Delegates set agenda for 2023 Superior Days

Local residents identified challenges for Northwestern Wisconsin that require legislative action and agency intervention to resolve.

Superior Days.jpg
Superior Days delegates gather in the Yellowjacket Union Great Room on Monday, Sept. 26, to discuss issues they will educate legislators and state agencies during the 38th grassroots lobbying effort in February.
Shelley Nelson / Superior Telegram
We are part of The Trust Project.

SUPERIOR — Plans for the 38th Superior Days are well underway after a brainstorming session Monday, Sept. 26.

Almost two dozen delegates, including five first-timers, gathered at the University of Wisconsin-Superior Yellowjacket Union to identify issues to bring to the attention of state legislators and agencies in February.

Delegates gathered in groups of three to six people to hash out ideas before pitching their thoughts to the whole group.

Within 90 minutes they succeeded in sketching out four issues to take to the Legislature and another six to discuss with state agencies. Another two agencies — the departments of tourism and transportation — were identified for possible meetings, although specific topics of discussion were not identified.

Among the issues for legislators to consider are some that have been talked about for years, like allowing counties to increase the sales tax by 0.5% to help pay for roads; income tax reciprocity with the state of Minnesota; and allowing UWS to retain revenue generated by tuition reciprocity rather than putting it into the UW System’s general fund, which would allow the local campus to benefit from tuition reciprocity.


A bill was introduced on tuition reciprocity last year, but the session ended before it was fully considered, said Ilsa Hoeschen of the Link Center at UWS.

Douglas County has been pushing for the sales tax for roads since 2014. A bill was introduced the following year by then-state Rep. Dean Knudson, R-Hudson, and then-state Sen. Tom Tiffany, R-Hazelhurst, that would have allowed voters to decide if counties could raise revenue for roads that way. The bill failed to gain support from the Legislature.

“Both Douglas and Bayfield County are borrowing money just to try to keep up,” said Bayfield County Supervisor Fred Strand. “And we can’t do that well enough.”

The proposal would benefit businesses, transportation of goods and tourism, in addition to giving residents better roads to drive on, he said.

A new idea this year has taken different forms in the past, but calls for real cost reimbursement — or Medicaid reciprocity — to ensure recipients can get the physical and mental health care they need. Reciprocity is important on a number of issues, like mental health and health services, because the main medical community in the Twin Ports is in Duluth, Superior City Councilor Ruth Ludwig said.

“One of the strengths of Superior Days is we can all find issues that we agree on,” said Douglas County Board Chair Mark Liebaert, co-chair of Superior Days.

Other issues delegates plan to discuss with state agencies include broadband; medical license reciprocity; juvenile correction placements; overdose rates and location of treatment centers; veteran nursing homes; project boundaries in Ashland and Iron counties for the North Country Trail; a child advocacy center; and meat inspectors.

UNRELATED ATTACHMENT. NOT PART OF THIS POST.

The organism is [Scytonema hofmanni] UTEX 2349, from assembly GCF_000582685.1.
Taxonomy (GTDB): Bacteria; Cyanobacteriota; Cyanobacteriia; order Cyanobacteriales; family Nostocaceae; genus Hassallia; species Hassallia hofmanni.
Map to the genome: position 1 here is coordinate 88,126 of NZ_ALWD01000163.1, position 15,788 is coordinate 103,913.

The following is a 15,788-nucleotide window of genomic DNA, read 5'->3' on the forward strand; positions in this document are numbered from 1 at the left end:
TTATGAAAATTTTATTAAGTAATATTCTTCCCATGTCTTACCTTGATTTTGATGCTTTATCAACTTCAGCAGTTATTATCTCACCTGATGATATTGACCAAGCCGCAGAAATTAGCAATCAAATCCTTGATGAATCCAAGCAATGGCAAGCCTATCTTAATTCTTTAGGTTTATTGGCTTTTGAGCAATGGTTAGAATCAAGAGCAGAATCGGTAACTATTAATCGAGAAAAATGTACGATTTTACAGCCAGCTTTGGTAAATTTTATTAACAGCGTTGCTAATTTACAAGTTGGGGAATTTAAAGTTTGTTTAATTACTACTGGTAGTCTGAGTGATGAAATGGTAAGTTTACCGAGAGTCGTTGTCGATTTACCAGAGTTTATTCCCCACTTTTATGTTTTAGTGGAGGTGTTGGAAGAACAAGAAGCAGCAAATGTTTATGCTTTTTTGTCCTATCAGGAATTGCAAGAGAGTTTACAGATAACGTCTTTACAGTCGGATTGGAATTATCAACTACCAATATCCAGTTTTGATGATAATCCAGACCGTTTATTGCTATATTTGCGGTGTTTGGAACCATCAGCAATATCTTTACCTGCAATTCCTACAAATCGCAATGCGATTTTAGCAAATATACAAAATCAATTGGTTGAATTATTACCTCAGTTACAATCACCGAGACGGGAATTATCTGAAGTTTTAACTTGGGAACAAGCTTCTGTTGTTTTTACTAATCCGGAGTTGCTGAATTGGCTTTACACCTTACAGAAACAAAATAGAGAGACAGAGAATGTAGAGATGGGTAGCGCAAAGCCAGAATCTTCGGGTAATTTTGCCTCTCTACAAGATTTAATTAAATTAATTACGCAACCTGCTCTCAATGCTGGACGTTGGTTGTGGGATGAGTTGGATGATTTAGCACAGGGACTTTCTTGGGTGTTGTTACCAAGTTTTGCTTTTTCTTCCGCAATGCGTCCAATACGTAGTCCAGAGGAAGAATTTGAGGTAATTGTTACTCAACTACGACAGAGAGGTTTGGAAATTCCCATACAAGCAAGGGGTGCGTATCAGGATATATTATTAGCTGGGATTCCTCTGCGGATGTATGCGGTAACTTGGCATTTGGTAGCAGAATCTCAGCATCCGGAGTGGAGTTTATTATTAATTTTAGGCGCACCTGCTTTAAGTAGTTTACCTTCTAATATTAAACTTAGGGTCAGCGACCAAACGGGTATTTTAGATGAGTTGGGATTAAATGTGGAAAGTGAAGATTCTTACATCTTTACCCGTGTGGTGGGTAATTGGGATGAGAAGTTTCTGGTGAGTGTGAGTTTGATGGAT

“One of the issues that we have is local meat processors and state inspectors,” Strand said. “If you’re someone who raises a few animals for butchery, there are very few places that do custom butchery on a small scale … the ones that do exist have trouble getting state inspectors in.”


Superior City Councilor Mark Johnson asked if students would be participating again in Superior Days.

Douglas County Supervisor Sue Hendrickson, who was unable to attend Monday night’s meeting, advocated to bring students to Madison in 2023.

“As you know, youth are very popular with the legislators and can open doors that are sometimes hard to penetrate,” Hendrickson wrote in an email forwarded to the delegation.

Mayor Jim Paine, co-chair of Superior Days, said students would once again be able to participate.

Superior Days was launched in 1985 when about 80 residents headed to Madison to advocate for a four-lane Wisconsin Highway 53. While the state didn’t cut a check immediately, the four-lane divided highway between Eau Claire and Superior was completed in 1999.

The 38th Superior Days is set for Feb. 21-22 in Madison.

“We’re very proud of the fact that this is the very first citizen lobbying organization,” Paine said. “I know this is a little bit hard to believe because everybody does it now, but the idea that we, as a regular group of citizens … will go down there and lobby every single legislator and the governor in a single day? It’s always proven to be very effective.”

This story was updated at 8:15 a.m. Friday, Sept. 30 to correct the spelling of Ilsa Hoeschen's name. It originally posted at 7 a.m. Sept. 29.

Shelley Nelson is a reporter with the Duluth Media Group since 1997, and has covered Superior and Douglas County communities and government for the Duluth News Tribune from 1999 to 2006, and the Superior Telegram since 2006. Contact her at 715-395-5022 or
What to read next
Despite lifesaving efforts, the 64-year-old man from Watertown, Wisconsin, was pronounced dead at the scene.
The Freedom From Religion Foundation is asking for increasing resources to uncover allegations of clergy abuse.
The incident started at Minnesota Power headquarters, went across the Bong Bridge to Superior and back to Duluth via the Oliver Bridge before a 70 mph collision along snowy roads.
Read the latest news in the Dispatches from Douglas County newsletter published every Friday.